The Border Target Operating Model (TOM) sets out new rules for importing goods to the UK, including from Ireland.
The BTOM outlines the customs, controls and documentary requirements including Sanitary and Phytosanitary (SPS) and Illegal, Unreported and Unregulated (IUU) requirements, which will apply to businesses exporting products to the UK from the EU. The TOM also outlines the risk categories relate to food products.
What should businesses do to prepare for the changes outlined in the BTOM?
If you own or operate a business that exports food to Great Britain, you should be ready yourself for the upcoming changes. You should look at our 10 tips for preparing to export to Great Britain.
How do I get an Export Health Certificate?
For information on how to apply for an Export Health Certificate, please contact your Competent Authority (see details below).
I want to export animals and animal products to Great Britain – what do I do?
From 31 January 2024, to import live animals or animal products from the EU and European Free Trade Association (EFTA) states into Great Britain you’ll need to:
- find the Border Target Operating Model (BTOM) risk category for the commodity you’re importing
- follow the sanitary and phytosanitary (SPS) rules for that import risk category
The BTOM categorises live animals, germinal products, products of animal origin (POAO) and animal by-products (ABPs) as high risk, medium risk or low risk. Each category has different requirements.
You can visit this UK government webpage to find out which risk category applies to your product.
I want to export plants and plant products to Great Britain – what do I do?
The FSAI does not oversee plants and plant products. To get more information about the rules for exporting these products, please see the Department of Agriculture, Food and Marine’s website.
Controls currently in place for exporting food to the UK
Currently, certain limited categories of plant and animal products, which the UK considers to be high risk (i.e., live animals, germinal products, products of animal origin under safeguard measures, etc.,) require:
- pre-notification by the UK importer to the UK authorities, using its Imports of Products, Animal, Food and Feed System (IPAFFS);
- and an Export Certificate which must accompany the consignment being exported to the UK.
For further information on the controls in place for exporting to the UK, please check the UK government website on gov.uk.
There is further information and guidance available the Irish Government website, gov.ie.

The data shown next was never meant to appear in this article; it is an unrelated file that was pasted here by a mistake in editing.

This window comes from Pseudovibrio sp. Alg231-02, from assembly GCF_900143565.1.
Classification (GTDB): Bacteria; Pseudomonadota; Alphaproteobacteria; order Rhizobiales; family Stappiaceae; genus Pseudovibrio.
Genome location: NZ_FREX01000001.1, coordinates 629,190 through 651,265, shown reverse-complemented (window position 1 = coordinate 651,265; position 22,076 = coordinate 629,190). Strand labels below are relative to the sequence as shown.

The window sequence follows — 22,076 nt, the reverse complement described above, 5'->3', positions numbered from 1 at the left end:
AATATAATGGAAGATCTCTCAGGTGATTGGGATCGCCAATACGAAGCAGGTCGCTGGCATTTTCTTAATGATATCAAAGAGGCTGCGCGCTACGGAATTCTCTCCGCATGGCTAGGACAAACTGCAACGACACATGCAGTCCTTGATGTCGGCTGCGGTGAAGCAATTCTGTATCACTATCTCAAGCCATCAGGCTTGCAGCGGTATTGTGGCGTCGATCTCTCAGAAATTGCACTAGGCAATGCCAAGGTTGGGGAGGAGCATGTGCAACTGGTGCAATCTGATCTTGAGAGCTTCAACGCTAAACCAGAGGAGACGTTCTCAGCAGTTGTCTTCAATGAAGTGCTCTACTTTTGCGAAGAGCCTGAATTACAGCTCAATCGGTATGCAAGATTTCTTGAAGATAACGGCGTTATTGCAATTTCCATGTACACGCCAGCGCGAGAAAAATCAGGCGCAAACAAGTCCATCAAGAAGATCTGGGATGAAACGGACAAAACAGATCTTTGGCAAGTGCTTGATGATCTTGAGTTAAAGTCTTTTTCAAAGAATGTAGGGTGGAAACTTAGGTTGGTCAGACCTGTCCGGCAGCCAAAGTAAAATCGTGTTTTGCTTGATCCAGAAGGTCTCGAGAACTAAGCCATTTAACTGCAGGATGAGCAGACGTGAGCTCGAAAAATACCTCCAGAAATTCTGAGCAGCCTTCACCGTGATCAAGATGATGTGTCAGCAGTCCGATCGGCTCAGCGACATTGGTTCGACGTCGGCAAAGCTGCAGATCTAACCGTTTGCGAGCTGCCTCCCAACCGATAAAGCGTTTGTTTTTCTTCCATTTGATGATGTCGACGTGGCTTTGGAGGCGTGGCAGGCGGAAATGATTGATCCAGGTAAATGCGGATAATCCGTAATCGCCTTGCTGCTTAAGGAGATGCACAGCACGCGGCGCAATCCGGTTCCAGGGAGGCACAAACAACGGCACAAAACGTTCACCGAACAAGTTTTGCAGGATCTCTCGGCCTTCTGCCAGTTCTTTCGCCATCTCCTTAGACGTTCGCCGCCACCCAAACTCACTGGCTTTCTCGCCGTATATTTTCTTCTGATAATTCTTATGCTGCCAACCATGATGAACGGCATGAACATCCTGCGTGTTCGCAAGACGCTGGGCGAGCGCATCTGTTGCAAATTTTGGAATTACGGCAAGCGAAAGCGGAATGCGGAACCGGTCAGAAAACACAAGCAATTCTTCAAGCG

If you have any queries in relation to export certification, please contact BrexitCall@agriculture.gov.ie
10 Tips for preparing to export to Great Britain
10 Tips for preparing to export to Great Britain
1. Make sure you are fully registered to trade – you may need to register on TRACES and register for an EORI number. For more information, see here.
2. Familiarise yourself with Irish and UK Customs and Sanitary and Phytosanitary (SPS) requirements for exporting goods to Great Britain.
3. Engage with everyone in your supply chain, including transport and logistics providers, to examine what adjustments will be needed to comply with the new UK import requirements. This might include things such as ferry boarding formalities, pre-notification of SPS products, export health certificates etc.
4. Check the Border Target Operating Model risk-level of your commodity.
5. Identify the correct health certificate(s) or your product(s).
6. Contact your relevant competent authority (e.g., Department of Agriculture, Food and the Marine; the Sea Fisheries Protection Authority, the Health Service Executive (HSE) or the Local Authority Veterinary Service). Interact now with your inspector who will be certifying your products.
7. Ensure you have full traceability information and all the supporting documentation available and have systems in place to organise these documents to align with your certifying officers’ needs.
8. Identify the right, experienced staff to interact with the IT systems, such as TRACES and IPAFFS. Decide who in your business/supply chain will be responsible for completing pre-notifications and uploading health certificate(s) onto the UK IPAFFS system.
9. Access the information and guidance on the UK government website gov.uk and the Irish Government website, gov.ie. Check the UK Government BTOM website regularly for updates on the new UK import requirements.
10. Consider if there are issues to address in relation to logistics arrangements, for example, in relation to couriers. Register with the UK goods vehicle movement service (GVMS) if you are a Haulier who moves goods through the UK ports. This will help to ensure that goods are processed through customs without delay. Register here on gov.uk.
Information on the new UK Import Controls is available on gov.ie.
Contact your Competent Authority
For further information on how to apply for an Export Health Certificate, please contact your Competent Authority.